A crackdown on gender stereotyping in advertising is on its way
Say goodbye to ads showing men struggling to work a hoover or women cleaning up after everybody else – the ASA is cracking down on gender stereotyping. It released a report earlier this week claiming it needed to “do more” to protect people from potentially harmful stereotypes.
All the industry bodies reacted positively to the news, but did seem concerned about how future ads might be judged. And this seems fair considering stereotyping is very subjective.
It is great the industry is recognising it needs to change it stereotyping ways. But new ad rules on their own are not enough to tackle the problem. Alongside these, we also need to see marketers and agencies look at the make-up of their teams. After all, the more diverse the people in the team the more likely they are to spot something sexist before it sees the light of day.
Diverse teams are also integral to tackle the ASA’s next focus, which is how people of ethnic minorities and the LGBT+ community are represented on screen. So while it’s a good start, it will take more than new ad rules to change the industry for the better.
L’Oréal offers top marketer a sabbatical
L’Oréal’s top marketer Hugh Pile in Western Europe is going on sabbatical for a year, taking time out to help accelerate marketing and branding operations at his family business, Blue Skies Holdings. Being offered a sabbatical is still relatively rare, so it’s great to see L’Oréal leading the way here. The company says it is “very happy to support him” and has promised him a new rule on his return.
He also won’t be coming back cold. Pile will be in touch with L’Oréal throughout his year off, working on specific projects three or four days a month. That will ensure he stays up-to-date with the latest developments at the company while also meaning L’Oréal gets to benefit from his expertise. Let’s hope we see more employers following L’Oréal’s example.
Greggs looks to convenience in digital focus
Digital is transforming the food industry, with the likes of McDonald’s and Starbucks focused on technology to keep them ahead of the market. And now Greggs is turning its attention to this lucrative space.
In an exclusive interview with Marketing Week, its CEO Roger Whiteside said mobile ordering and click-and-collect services are firmly in its plans. But, perhaps most excitingly for sausage roll fans everywhere, he also hinted a plans for home delivery, if it can make the economics work.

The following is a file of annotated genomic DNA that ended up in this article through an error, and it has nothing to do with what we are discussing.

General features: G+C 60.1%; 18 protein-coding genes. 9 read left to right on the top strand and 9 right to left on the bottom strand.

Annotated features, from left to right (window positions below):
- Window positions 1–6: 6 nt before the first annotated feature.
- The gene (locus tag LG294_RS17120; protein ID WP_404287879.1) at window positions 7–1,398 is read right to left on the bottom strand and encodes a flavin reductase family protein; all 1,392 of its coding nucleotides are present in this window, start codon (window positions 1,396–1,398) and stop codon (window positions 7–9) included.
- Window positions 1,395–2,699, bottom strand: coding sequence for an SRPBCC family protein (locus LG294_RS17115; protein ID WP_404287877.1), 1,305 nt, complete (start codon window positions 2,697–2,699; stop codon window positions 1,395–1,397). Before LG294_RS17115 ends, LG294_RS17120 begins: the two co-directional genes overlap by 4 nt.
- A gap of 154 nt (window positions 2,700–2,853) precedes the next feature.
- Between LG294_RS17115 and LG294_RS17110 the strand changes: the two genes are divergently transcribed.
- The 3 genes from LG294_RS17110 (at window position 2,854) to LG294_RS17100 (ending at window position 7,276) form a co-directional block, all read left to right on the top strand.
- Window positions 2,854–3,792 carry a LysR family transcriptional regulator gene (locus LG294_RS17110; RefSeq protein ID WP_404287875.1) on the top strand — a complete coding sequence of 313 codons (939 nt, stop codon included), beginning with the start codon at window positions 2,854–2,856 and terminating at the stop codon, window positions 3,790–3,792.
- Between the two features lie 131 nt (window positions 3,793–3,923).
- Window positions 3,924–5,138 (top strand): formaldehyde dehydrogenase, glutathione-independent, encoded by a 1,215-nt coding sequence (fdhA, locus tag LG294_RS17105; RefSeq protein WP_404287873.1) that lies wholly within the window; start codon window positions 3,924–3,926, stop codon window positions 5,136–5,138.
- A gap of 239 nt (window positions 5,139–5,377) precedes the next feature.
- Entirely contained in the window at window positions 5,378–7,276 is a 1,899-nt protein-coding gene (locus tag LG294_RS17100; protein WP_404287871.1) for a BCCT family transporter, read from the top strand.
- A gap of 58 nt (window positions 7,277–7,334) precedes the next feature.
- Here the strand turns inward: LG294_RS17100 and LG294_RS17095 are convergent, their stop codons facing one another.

Digital ad budgets are on the rise, but is short-termism too?
The latest IPA Bellwether paints a rosy picture for digital advertising despite criticism over brand safety, measurement and transparency that have dogged the industry in the past few months. A net balance of 22.7% of marketers say they will be increasing their digital budget, up from 16.9% in the first quarter and the highest level since the third quarter of 2007. And that is helping drive overall budgets up.
But according to the IPA that isn’t necessarily good news for the industry. Its director general Paul Bainsfair says the figures suggest marketers are seeking out “more activation-driven marketing” despite the fact that its studies have shown that a ration of 60:40 brand building to sales activation is the most effective. But does a shift to digital really mean the rise of short-termism or are marketers using digital to brand build as well?
Did you make the Masters of Marketing shortlist?
The shortlist for our Masters of Marketing awards was announced this week as we look to celebrate the best and the brightest in the marketing industry. Brands including Aldi, Maltesers, Nissan and Unilever came up top in terms of nominations.
A special shout out to those shortlisted in the ‘special categories’, including everyone up for Visionary Marketer of the Year, Brand of the Year and Agency of the Year. The winners will be unveiled at a glittering ceremony at Tobacco Dock on 3 October. For more information on the shortlist and to book tickets for the event head here www.festivalofmarketing.com/awards